Next, you’ll learn how to expose Widget Template selection for users.

Exposing the Widget Template Selection

To expose the Widget Template option to your users, use the <liferay-ui:ddm-template-selector> tag in the JSP file that controls your portlet’s configuration. This tag requires the following parameters:

className: your entity’s class name.

contextObjects: accepts a Map<String, Object> with any object you want to the template context.

displayStyle: your portlet’s display style.

displayStyleGroupId: your portlet’s display style group ID.

entries: accepts a list of your entities (e.g., List<YourEntity>).

The variables displayStyle and displayStyleGroupId are preferences that your portlet stores when you use this taglib and your portlet uses the BaseJSPSettingsConfigurationAction or DefaultConfigurationAction. Otherwise, you must obtain the value of those parameters and store them manually in your configuration class.

Recommendations for Using Widget Templates

You can harness a lot of power by leveraging the Widget Template API. Be careful, for with great power, comes great responsibility! Here are some practices you can use to optimize your portlet’s performance and security.

First let’s talk about security. You may want to hide some classes or packages from the template context to limit the operations that Widget Templates can perform. Liferay DXP provides some system settings, which can be accessed by navigating to Control PanelConfigurationSystem SettingsTemplate EnginesFreeMarker Engine, to define the restricted classes, packages, and variables. In particular, you may want to add serviceLocator to the list of default values assigned to the FreeMarker Engine Restricted variables.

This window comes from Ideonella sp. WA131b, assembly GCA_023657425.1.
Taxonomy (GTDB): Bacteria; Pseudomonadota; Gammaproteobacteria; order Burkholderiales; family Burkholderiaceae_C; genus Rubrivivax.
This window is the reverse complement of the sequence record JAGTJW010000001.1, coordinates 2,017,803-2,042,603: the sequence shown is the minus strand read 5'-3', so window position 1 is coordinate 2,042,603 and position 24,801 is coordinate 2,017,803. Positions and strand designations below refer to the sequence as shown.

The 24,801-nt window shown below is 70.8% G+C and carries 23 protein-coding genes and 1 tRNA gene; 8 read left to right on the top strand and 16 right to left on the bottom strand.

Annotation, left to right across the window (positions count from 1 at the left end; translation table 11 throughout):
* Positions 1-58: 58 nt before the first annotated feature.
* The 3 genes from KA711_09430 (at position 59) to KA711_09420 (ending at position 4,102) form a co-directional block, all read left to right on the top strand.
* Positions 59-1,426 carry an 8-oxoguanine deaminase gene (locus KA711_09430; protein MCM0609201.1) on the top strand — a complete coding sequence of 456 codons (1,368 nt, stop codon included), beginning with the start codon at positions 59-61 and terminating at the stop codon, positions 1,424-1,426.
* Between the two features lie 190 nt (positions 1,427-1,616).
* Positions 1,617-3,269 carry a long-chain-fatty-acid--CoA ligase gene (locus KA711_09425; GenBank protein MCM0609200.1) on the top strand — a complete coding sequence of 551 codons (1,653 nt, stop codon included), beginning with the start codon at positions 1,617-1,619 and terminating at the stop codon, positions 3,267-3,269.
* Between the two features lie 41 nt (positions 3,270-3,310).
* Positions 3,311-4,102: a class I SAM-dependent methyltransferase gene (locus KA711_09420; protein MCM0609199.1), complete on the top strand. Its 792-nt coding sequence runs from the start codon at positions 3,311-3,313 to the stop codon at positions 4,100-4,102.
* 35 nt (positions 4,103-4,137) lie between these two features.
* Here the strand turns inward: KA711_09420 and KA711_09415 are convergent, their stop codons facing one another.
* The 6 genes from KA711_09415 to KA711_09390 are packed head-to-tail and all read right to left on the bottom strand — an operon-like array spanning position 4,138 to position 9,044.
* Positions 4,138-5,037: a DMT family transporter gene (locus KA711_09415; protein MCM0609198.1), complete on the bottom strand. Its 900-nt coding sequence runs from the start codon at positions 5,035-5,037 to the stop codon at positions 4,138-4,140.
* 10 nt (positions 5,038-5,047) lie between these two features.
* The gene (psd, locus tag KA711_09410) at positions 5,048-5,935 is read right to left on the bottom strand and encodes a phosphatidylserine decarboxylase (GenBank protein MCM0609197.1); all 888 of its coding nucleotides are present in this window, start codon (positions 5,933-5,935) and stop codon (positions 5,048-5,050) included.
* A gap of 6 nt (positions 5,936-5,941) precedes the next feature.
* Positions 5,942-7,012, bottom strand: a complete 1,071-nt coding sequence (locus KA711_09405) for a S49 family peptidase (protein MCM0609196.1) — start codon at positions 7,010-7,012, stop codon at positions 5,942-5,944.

Widget Templates introduce additional processing tasks when your portlet is rendered. To minimize negative effects on performance, make your templates as minimal as possible by focusing on their presentation, while using the existing API for complex operations. The best way to make Widget Templates efficient is to know your template context well, and understand what you can use from it. Fortunately, you don’t need to memorize the context information, thanks to Liferay DXP’s advanced template editor!

To navigate to the template editor for Widget Templates, go to the Site Admin menu and select ConfigurationWidget Templates and then click Add and select the specific portlet on which you decide to create a custom template.

The template editor provides fields, general variables, and utility variables customized for the portlet you chose. These variable references are on the left-side panel of the template editor. Place your cursor where you want the variable placed and click the desired variable to insert it. You can learn more about the template editor in Styling Widgets with Widget Templates.

Finally, don’t forget to run performance tests and tune the template cache options by modifying the Resource modification check field in System SettingsTemplate EnginesFreeMarker Engine.

Widget Templates provide power to your portlets by providing infinite ways of editing your portlet to create new interfaces for your users. Be sure to configure your FreeMarker templates appropriately for the most efficient customization process.

Continue on to add support for Widget Templates in your portlet.